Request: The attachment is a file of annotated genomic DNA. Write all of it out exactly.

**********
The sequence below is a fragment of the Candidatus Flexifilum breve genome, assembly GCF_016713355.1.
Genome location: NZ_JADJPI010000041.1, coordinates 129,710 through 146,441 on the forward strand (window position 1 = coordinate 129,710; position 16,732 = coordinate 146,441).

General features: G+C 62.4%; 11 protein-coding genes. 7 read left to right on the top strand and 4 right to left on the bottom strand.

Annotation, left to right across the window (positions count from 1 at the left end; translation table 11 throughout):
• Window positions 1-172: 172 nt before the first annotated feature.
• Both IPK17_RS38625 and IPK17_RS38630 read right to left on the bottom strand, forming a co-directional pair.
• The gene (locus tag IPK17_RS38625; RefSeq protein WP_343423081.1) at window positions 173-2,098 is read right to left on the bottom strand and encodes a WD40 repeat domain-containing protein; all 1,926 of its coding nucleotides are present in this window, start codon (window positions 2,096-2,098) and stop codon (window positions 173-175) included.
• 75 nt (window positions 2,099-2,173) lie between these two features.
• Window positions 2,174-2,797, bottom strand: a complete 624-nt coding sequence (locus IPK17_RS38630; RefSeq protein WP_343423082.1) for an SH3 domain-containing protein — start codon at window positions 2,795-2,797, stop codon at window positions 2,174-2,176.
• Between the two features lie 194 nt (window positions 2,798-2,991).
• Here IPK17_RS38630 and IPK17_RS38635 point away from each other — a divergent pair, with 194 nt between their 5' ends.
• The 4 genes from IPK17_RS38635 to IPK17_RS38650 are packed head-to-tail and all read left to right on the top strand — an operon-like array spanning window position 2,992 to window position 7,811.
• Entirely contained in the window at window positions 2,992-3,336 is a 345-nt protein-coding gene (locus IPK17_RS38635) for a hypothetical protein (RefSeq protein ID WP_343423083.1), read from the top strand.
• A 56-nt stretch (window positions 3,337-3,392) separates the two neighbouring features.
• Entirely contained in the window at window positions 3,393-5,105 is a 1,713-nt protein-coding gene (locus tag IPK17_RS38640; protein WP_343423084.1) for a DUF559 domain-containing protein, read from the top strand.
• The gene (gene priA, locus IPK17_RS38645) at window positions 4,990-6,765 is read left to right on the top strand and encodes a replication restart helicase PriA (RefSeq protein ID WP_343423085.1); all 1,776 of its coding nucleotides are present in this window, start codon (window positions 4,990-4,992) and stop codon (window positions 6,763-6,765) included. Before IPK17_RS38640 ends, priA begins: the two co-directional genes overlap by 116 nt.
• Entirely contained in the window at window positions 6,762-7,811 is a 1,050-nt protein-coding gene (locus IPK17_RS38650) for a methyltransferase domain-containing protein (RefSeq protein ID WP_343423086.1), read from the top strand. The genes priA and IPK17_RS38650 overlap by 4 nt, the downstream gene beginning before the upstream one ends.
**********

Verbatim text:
The sequence below is a fragment of the Candidatus Flexifilum breve genome, assembly GCF_016713355.1.
Genome location: NZ_JADJPI010000041.1, coordinates 129,710 through 146,441 on the forward strand (window position 1 = coordinate 129,710; position 16,732 = coordinate 146,441).

General features: G+C 62.4%; 11 protein-coding genes. 7 read left to right on the top strand and 4 right to left on the bottom strand.

Annotation, left to right across the window (positions count from 1 at the left end; translation table 11 throughout):
• Window positions 1-172: 172 nt before the first annotated feature.
• Both IPK17_RS38625 and IPK17_RS38630 read right to left on the bottom strand, forming a co-directional pair.
• The gene (locus tag IPK17_RS38625; RefSeq protein WP_343423081.1) at window positions 173-2,098 is read right to left on the bottom strand and encodes a WD40 repeat domain-containing protein; all 1,926 of its coding nucleotides are present in this window, start codon (window positions 2,096-2,098) and stop codon (window positions 173-175) included.
• 75 nt (window positions 2,099-2,173) lie between these two features.
• Window positions 2,174-2,797, bottom strand: a complete 624-nt coding sequence (locus IPK17_RS38630; RefSeq protein WP_343423082.1) for an SH3 domain-containing protein — start codon at window positions 2,795-2,797, stop codon at window positions 2,174-2,176.
• Between the two features lie 194 nt (window positions 2,798-2,991).
• Here IPK17_RS38630 and IPK17_RS38635 point away from each other — a divergent pair, with 194 nt between their 5' ends.
• The 4 genes from IPK17_RS38635 to IPK17_RS38650 are packed head-to-tail and all read left to right on the top strand — an operon-like array spanning window position 2,992 to window position 7,811.
• Entirely contained in the window at window positions 2,992-3,336 is a 345-nt protein-coding gene (locus IPK17_RS38635) for a hypothetical protein (RefSeq protein ID WP_343423083.1), read from the top strand.
• A 56-nt stretch (window positions 3,337-3,392) separates the two neighbouring features.
• Entirely contained in the window at window positions 3,393-5,105 is a 1,713-nt protein-coding gene (locus tag IPK17_RS38640; protein WP_343423084.1) for a DUF559 domain-containing protein, read from the top strand.
• The gene (gene priA, locus IPK17_RS38645) at window positions 4,990-6,765 is read left to right on the top strand and encodes a replication restart helicase PriA (RefSeq protein ID WP_343423085.1); all 1,776 of its coding nucleotides are present in this window, start codon (window positions 4,990-4,992) and stop codon (window positions 6,763-6,765) included. Before IPK17_RS38640 ends, priA begins: the two co-directional genes overlap by 116 nt.
• Entirely contained in the window at window positions 6,762-7,811 is a 1,050-nt protein-coding gene (locus IPK17_RS38650) for a methyltransferase domain-containing protein (RefSeq protein ID WP_343423086.1), read from the top strand. The genes priA and IPK17_RS38650 overlap by 4 nt, the downstream gene beginning before the upstream one ends.